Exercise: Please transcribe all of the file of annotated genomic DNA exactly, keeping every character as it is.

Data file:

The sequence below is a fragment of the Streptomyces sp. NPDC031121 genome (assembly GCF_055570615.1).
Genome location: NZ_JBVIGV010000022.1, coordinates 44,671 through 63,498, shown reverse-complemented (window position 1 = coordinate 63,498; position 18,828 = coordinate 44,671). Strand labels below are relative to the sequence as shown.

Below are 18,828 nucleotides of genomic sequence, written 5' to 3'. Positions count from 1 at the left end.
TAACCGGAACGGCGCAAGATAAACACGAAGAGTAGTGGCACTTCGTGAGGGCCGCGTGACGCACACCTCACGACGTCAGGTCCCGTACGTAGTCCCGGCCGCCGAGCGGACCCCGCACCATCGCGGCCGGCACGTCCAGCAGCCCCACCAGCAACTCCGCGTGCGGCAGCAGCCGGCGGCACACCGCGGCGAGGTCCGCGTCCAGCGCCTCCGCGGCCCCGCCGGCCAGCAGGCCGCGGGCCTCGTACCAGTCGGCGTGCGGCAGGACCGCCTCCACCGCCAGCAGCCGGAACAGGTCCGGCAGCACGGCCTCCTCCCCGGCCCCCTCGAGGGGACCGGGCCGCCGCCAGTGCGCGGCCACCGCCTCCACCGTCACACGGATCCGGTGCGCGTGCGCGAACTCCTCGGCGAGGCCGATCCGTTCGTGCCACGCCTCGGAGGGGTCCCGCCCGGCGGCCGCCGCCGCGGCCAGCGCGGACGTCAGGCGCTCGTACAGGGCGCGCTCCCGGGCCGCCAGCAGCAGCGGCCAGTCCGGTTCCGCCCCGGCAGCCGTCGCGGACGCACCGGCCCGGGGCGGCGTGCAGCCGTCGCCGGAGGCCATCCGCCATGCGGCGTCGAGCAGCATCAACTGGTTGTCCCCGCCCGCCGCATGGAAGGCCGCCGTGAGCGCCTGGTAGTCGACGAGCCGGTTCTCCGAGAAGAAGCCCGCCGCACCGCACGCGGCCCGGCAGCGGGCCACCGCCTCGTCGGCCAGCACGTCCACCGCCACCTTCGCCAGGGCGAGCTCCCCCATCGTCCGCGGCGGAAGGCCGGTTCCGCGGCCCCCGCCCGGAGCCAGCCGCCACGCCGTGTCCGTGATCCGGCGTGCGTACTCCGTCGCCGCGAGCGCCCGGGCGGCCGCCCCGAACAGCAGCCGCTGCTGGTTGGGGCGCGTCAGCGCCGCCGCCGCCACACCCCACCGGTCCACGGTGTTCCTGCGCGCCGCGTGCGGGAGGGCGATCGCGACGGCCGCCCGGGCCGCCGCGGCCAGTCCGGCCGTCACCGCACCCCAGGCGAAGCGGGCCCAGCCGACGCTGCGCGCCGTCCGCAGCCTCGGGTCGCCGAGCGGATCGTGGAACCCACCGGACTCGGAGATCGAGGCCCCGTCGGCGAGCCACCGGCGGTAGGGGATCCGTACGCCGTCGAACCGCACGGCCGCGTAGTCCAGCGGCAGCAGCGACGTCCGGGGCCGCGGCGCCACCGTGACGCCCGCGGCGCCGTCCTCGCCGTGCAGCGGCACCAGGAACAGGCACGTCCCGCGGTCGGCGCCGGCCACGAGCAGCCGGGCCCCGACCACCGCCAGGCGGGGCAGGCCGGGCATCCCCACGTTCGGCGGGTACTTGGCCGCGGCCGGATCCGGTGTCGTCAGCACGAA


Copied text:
The sequence below is a fragment of the Streptomyces sp. NPDC031121 genome (assembly GCF_055570615.1).
Genome location: NZ_JBVIGV010000022.1, coordinates 44,671 through 63,498, shown reverse-complemented (window position 1 = coordinate 63,498; position 18,828 = coordinate 44,671). Strand labels below are relative to the sequence as shown.

Below are 18,828 nucleotides of genomic sequence, written 5' to 3'. Positions count from 1 at the left end.
TAACCGGAACGGCGCAAGATAAACACGAAGAGTAGTGGCACTTCGTGAGGGCCGCGTGACGCACACCTCACGACGTCAGGTCCCGTACGTAGTCCCGGCCGCCGAGCGGACCCCGCACCATCGCGGCCGGCACGTCCAGCAGCCCCACCAGCAACTCCGCGTGCGGCAGCAGCCGGCGGCACACCGCGGCGAGGTCCGCGTCCAGCGCCTCCGCGGCCCCGCCGGCCAGCAGGCCGCGGGCCTCGTACCAGTCGGCGTGCGGCAGGACCGCCTCCACCGCCAGCAGCCGGAACAGGTCCGGCAGCACGGCCTCCTCCCCGGCCCCCTCGAGGGGACCGGGCCGCCGCCAGTGCGCGGCCACCGCCTCCACCGTCACACGGATCCGGTGCGCGTGCGCGAACTCCTCGGCGAGGCCGATCCGTTCGTGCCACGCCTCGGAGGGGTCCCGCCCGGCGGCCGCCGCCGCGGCCAGCGCGGACGTCAGGCGCTCGTACAGGGCGCGCTCCCGGGCCGCCAGCAGCAGCGGCCAGTCCGGTTCCGCCCCGGCAGCCGTCGCGGACGCACCGGCCCGGGGCGGCGTGCAGCCGTCGCCGGAGGCCATCCGCCATGCGGCGTCGAGCAGCATCAACTGGTTGTCCCCGCCCGCCGCATGGAAGGCCGCCGTGAGCGCCTGGTAGTCGACGAGCCGGTTCTCCGAGAAGAAGCCCGCCGCACCGCACGCGGCCCGGCAGCGGGCCACCGCCTCGTCGGCCAGCACGTCCACCGCCACCTTCGCCAGGGCGAGCTCCCCCATCGTCCGCGGCGGAAGGCCGGTTCCGCGGCCCCCGCCCGGAGCCAGCCGCCACGCCGTGTCCGTGATCCGGCGTGCGTACTCCGTCGCCGCGAGCGCCCGGGCGGCCGCCCCGAACAGCAGCCGCTGCTGGTTGGGGCGCGTCAGCGCCGCCGCCGCCACACCCCACCGGTCCACGGTGTTCCTGCGCGCCGCGTGCGGGAGGGCGATCGCGACGGCCGCCCGGGCCGCCGCGGCCAGTCCGGCCGTCACCGCACCCCAGGCGAAGCGGGCCCAGCCGACGCTGCGCGCCGTCCGCAGCCTCGGGTCGCCGAGCGGATCGTGGAACCCACCGGACTCGGAGATCGAGGCCCCGTCGGCGAGCCACCGGCGGTAGGGGATCCGTACGCCGTCGAACCGCACGGCCGCGTAGTCCAGCGGCAGCAGCGACGTCCGGGGCCGCGGCGCCACCGTGACGCCCGCGGCGCCGTCCTCGCCGTGCAGCGGCACCAGGAACAGGCACGTCCCGCGGTCGGCGCCGGCCACGAGCAGCCGGGCCCCGACCACCGCCAGGCGGGGCAGGCCGGGCATCCCCACGTTCGGCGGGTACTTGGCCGCGGCCGGATCCGGTGTCGTCAGCACGAA